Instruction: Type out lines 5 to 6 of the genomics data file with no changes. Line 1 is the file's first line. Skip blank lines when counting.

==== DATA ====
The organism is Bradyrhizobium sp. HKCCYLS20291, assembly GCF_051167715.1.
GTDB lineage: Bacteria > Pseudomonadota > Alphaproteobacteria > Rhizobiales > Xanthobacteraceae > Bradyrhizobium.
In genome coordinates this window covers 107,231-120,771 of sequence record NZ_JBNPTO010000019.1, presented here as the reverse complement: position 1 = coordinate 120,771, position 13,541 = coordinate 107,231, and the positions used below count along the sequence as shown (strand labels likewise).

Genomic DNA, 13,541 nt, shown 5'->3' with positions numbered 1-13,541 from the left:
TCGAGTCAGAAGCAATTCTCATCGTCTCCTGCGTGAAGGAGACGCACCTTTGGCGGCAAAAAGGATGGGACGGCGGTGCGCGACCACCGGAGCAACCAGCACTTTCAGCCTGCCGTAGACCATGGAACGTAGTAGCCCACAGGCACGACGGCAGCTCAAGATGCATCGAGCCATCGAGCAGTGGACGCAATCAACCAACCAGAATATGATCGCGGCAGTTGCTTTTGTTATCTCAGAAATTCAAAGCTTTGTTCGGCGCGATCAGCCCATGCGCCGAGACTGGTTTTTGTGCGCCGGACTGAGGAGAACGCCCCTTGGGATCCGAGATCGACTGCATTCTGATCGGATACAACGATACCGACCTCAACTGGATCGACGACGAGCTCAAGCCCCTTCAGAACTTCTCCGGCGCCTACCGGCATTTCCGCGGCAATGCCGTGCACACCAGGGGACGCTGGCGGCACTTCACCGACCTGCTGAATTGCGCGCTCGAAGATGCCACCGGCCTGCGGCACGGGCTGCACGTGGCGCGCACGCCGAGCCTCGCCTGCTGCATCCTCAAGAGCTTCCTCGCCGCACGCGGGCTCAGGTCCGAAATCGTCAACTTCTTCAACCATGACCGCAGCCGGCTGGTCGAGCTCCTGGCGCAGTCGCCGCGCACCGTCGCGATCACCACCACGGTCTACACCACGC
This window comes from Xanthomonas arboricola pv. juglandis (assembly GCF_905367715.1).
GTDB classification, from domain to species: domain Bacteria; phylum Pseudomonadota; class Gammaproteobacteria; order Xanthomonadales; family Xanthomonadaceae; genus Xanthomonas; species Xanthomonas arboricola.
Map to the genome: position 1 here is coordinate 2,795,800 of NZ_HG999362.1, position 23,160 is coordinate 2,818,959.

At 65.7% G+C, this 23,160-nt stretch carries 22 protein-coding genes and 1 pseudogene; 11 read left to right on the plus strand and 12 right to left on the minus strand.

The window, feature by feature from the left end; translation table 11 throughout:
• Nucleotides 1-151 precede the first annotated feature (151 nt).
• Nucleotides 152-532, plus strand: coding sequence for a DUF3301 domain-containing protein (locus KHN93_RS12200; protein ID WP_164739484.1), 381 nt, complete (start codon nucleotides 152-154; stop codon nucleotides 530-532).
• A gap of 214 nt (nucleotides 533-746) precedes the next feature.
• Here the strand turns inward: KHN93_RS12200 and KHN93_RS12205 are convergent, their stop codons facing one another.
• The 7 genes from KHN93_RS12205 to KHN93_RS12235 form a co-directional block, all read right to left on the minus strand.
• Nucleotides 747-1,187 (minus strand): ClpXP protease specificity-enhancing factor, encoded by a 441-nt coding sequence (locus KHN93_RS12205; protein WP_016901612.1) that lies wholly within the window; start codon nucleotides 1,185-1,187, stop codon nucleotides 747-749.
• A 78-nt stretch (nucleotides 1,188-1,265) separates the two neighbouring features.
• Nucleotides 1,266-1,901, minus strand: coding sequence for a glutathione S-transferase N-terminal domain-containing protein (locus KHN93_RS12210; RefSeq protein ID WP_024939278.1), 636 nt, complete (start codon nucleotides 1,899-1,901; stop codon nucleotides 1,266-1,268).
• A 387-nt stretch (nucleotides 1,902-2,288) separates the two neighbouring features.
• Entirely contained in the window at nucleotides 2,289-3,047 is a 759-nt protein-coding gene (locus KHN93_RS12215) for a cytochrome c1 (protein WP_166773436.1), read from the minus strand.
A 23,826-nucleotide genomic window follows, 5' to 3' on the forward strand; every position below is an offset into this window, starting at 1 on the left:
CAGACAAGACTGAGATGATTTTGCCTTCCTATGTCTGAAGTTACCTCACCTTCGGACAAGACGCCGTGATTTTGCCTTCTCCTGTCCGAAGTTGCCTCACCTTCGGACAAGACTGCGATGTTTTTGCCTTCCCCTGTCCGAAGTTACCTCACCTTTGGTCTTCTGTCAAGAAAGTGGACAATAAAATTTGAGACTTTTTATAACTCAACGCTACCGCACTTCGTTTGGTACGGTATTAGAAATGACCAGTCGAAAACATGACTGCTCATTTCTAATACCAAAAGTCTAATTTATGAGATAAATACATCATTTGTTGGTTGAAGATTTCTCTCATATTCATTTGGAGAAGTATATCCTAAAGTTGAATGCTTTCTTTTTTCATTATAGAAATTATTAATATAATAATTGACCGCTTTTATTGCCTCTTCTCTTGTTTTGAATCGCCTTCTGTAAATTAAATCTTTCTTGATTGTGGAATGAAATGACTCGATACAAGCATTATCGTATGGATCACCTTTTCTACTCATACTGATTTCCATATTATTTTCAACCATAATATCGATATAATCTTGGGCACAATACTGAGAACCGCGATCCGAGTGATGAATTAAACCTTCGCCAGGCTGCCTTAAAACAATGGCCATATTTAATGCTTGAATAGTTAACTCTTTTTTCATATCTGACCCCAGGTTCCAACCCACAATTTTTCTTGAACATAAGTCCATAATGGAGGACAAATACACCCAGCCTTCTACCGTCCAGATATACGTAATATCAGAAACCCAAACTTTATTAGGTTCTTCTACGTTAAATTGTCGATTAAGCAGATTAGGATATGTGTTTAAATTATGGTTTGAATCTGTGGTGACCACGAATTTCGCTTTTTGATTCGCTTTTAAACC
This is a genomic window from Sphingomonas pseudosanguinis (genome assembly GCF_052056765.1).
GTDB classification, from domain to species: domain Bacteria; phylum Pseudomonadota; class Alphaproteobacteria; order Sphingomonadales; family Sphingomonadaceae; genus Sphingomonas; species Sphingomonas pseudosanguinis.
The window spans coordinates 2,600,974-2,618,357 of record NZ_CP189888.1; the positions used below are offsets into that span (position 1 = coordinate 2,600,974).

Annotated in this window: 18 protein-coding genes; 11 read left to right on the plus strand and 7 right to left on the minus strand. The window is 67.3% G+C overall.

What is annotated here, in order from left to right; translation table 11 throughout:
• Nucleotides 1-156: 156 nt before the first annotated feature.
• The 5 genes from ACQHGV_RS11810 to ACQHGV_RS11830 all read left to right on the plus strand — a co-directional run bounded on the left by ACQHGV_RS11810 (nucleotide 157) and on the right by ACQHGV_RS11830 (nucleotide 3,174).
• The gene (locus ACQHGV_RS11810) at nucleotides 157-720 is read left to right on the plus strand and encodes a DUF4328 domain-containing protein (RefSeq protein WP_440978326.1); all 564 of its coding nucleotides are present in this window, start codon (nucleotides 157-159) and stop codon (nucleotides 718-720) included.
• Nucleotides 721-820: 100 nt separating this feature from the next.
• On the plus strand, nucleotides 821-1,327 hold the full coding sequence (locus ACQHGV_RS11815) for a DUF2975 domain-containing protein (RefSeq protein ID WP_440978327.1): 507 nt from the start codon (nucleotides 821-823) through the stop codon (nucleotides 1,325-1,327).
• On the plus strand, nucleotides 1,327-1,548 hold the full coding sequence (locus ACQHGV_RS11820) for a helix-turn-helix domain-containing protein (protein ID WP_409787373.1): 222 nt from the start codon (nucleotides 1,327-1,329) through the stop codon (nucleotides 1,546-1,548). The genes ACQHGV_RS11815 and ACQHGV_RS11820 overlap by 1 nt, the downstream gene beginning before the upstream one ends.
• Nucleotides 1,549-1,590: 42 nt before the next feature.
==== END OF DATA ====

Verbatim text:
TCGAGTCAGAAGCAATTCTCATCGTCTCCTGCGTGAAGGAGACGCACCTTTGGCGGCAAAAAGGATGGGACGGCGGTGCGCGACCACCGGAGCAACCAGCACTTTCAGCCTGCCGTAGACCATGGAACGTAGTAGCCCACAGGCACGACGGCAGCTCAAGATGCATCGAGCCATCGAGCAGTGGACGCAATCAACCAACCAGAATATGATCGCGGCAGTTGCTTTTGTTATCTCAGAAATTCAAAGCTTTGTTCGGCGCGATCAGCCCATGCGCCGAGACTGGTTTTTGTGCGCCGGACTGAGGAGAACGCCCCTTGGGATCCGAGATCGACTGCATTCTGATCGGATACAACGATACCGACCTCAACTGGATCGACGACGAGCTCAAGCCCCTTCAGAACTTCTCCGGCGCCTACCGGCATTTCCGCGGCAATGCCGTGCACACCAGGGGACGCTGGCGGCACTTCACCGACCTGCTGAATTGCGCGCTCGAAGATGCCACCGGCCTGCGGCACGGGCTGCACGTGGCGCGCACGCCGAGCCTCGCCTGCTGCATCCTCAAGAGCTTCCTCGCCGCACGCGGGCTCAGGTCCGAAATCGTCAACTTCTTCAACCATGACCGCAGCCGGCTGGTCGAGCTCCTGGCGCAGTCGCCGCGCACCGTCGCGATCACCACCACGGTCTACACCACGC
This window comes from Xanthomonas arboricola pv. juglandis (assembly GCF_905367715.1).